Seven months into its fiscal year, Cambridge Health Alliance is reporting a surplus of $3 million and is doing better than its budget forecast for this year. But one factor in the financial success is physician and other staff vacancies, and the positive margin is shrinking as the Alliance succeeds in filling some of those vacancies.
Another caveat: The Alliance actually lost money on its health care operations during the seven-month period, but recorded a surplus because the City of Cambridge made its agreed-upon contribution of $4.1 million during that time.
The most recent financial report, for the seven months ending Jan. 31, was presented at the end of February.
The Alliance is a safety-net health care system that serves a large number of low-income people with MassHealth or no insurance. It has reported losses for years and is working to reach financial stability. The outlook is not clear as Congress debates a replacement for the Affordable Care Act, also known as Obamacare.
Still, right now the system’s financial situation looks good, especially compared with previous years. At the end of January 2016, the health system had lost more than $11 million. The budget for this fiscal year, which runs from July 1, 2016, to June 30, 2017, forecast a loss of $4.8 million for the seven months ending Jan. 31 this year. Instead, the system is in the black, according to the most recent monthly financial report.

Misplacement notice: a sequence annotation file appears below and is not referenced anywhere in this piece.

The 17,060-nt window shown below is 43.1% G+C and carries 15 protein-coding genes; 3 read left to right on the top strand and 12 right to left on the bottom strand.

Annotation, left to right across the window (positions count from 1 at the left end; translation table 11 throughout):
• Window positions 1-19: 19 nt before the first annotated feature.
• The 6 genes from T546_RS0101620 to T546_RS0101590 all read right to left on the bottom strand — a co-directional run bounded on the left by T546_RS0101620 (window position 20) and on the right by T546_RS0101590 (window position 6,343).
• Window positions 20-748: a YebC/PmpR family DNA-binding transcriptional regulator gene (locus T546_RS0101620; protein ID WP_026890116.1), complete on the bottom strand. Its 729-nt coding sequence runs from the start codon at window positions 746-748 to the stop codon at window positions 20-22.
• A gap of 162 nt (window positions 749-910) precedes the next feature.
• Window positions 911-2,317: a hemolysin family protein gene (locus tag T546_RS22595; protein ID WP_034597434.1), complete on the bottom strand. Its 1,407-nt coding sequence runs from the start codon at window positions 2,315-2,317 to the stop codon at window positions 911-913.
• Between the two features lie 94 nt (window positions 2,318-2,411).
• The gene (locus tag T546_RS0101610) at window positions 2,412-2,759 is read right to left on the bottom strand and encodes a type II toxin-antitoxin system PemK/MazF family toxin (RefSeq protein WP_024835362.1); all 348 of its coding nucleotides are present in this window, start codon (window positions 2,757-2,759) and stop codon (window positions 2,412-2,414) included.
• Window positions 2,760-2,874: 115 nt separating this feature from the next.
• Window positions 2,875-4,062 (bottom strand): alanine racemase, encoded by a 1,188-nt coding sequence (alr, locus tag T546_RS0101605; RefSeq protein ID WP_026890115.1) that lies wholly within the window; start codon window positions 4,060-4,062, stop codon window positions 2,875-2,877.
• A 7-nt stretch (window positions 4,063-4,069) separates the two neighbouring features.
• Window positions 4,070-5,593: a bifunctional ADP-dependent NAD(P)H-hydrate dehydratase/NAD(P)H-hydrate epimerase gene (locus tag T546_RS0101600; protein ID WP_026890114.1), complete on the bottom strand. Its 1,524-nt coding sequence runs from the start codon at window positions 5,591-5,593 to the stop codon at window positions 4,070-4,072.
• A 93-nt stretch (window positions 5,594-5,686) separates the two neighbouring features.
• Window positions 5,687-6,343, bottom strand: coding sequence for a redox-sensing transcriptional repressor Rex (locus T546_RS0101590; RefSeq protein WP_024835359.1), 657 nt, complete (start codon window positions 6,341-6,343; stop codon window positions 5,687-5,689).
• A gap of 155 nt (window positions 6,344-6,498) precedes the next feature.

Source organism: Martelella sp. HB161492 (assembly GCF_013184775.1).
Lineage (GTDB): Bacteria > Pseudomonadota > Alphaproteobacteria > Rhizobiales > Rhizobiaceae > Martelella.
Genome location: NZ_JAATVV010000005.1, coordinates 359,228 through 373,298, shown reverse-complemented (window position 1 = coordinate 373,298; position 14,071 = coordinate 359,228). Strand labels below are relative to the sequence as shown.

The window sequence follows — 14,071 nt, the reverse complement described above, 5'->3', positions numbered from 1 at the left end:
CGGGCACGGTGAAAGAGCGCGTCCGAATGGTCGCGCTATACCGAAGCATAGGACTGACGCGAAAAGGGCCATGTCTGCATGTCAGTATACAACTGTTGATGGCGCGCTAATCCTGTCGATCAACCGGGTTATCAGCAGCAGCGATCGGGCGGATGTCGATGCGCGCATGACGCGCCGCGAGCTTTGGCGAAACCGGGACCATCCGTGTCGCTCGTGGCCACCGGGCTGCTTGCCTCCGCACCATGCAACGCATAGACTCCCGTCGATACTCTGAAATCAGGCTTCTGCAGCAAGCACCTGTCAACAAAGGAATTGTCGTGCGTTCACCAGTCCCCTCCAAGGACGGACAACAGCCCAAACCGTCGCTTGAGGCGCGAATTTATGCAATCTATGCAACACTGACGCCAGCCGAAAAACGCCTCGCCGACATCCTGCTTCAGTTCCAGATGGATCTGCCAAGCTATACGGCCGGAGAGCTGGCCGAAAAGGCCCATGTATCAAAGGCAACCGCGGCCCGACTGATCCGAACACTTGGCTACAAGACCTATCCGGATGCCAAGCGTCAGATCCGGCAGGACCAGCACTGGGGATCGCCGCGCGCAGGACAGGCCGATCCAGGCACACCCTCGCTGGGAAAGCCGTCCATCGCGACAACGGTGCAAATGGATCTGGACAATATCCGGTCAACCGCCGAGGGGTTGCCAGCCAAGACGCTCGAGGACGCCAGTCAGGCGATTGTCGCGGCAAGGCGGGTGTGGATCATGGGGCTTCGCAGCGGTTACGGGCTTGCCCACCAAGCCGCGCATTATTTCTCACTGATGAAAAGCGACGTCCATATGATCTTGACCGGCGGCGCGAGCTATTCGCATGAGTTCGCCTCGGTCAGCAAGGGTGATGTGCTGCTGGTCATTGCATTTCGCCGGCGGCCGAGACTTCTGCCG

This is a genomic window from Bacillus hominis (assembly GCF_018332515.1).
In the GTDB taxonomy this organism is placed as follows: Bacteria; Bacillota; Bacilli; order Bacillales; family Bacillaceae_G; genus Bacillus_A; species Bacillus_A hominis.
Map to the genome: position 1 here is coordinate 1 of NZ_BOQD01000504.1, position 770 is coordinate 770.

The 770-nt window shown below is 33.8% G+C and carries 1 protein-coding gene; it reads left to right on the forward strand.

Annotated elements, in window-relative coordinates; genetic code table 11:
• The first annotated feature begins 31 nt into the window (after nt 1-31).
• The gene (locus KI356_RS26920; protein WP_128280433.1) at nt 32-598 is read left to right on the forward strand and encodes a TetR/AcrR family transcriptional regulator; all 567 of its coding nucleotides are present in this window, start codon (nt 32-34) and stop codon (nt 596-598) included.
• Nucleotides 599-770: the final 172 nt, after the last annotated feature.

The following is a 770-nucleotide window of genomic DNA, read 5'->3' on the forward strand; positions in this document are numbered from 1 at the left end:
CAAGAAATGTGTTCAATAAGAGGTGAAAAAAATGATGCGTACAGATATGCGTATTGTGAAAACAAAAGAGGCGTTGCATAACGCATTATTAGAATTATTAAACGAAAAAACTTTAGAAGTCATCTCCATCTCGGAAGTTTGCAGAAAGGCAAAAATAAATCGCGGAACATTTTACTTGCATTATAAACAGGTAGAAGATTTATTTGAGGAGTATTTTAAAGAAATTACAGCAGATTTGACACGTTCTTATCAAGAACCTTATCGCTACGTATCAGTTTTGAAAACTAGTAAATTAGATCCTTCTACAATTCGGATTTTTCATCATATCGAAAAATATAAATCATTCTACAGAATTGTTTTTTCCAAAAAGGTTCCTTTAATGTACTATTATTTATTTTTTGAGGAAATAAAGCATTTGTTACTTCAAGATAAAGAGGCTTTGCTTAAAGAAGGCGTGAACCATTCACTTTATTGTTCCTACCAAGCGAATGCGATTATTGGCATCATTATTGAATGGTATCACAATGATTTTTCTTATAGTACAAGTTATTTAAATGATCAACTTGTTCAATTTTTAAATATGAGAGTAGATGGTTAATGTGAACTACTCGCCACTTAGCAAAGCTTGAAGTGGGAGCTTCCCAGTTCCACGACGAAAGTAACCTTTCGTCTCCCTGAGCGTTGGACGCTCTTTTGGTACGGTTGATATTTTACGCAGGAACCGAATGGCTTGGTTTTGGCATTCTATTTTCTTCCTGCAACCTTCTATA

On the positive side, the number of patients admitted to the Alliance’s hospitals in Cambridge, Somerville and Everett is higher than predicted and about the same as last year at this time. Last year inpatient volume steadily declined. And outpatient visits total about the same as last year and are meeting expected levels for the first seven months of the year.
The system has spent less than expected on salaries and benefits in recent years and Chief Financial Officer Jill Batty has spoken of staff vacancies at monthly meetings of the finance committee of the board of trustees, without saying how many. CHA spokesman David Cecere, referring to physician vacancies, said the Alliance has “actually had very good recruitment success the last couple of years for all positions, especially in primary care.” Turnover has dropped to a 12-month average of 9 percent, versus 12 percent 18 months ago, he said. Cecere said he could not provide the current number of physician vacancies.
Physicians who are hired may not be able to start work immediately, Cecere said. “We are seeing increased delay” with doctors obtaining a Massachusetts license and other credentials, and health insurers are taking longer to approve adding physicians to their networks, he said.
“Both of these issues have led us to extend start dates for new providers” or start them with a small number of patients, Cecere said. “This causes delays in access for our patients.”
These problems are statewide, Cecere said, and the Massachusetts Hospital Association has established a group of hospitals and insurers to work on a solution.
There are signs that CHA is filling more positions – and the size of the surplus is shrinking as salary and benefit expenses track closer to what was budgeted. In December, six months into the fiscal year, salary and benefit expenses were $3.7 million less than expected, and the surplus was $3.2 million. In January, salary and benefit spending was $2.5 million less than budgeted; the surplus fell to $3 million.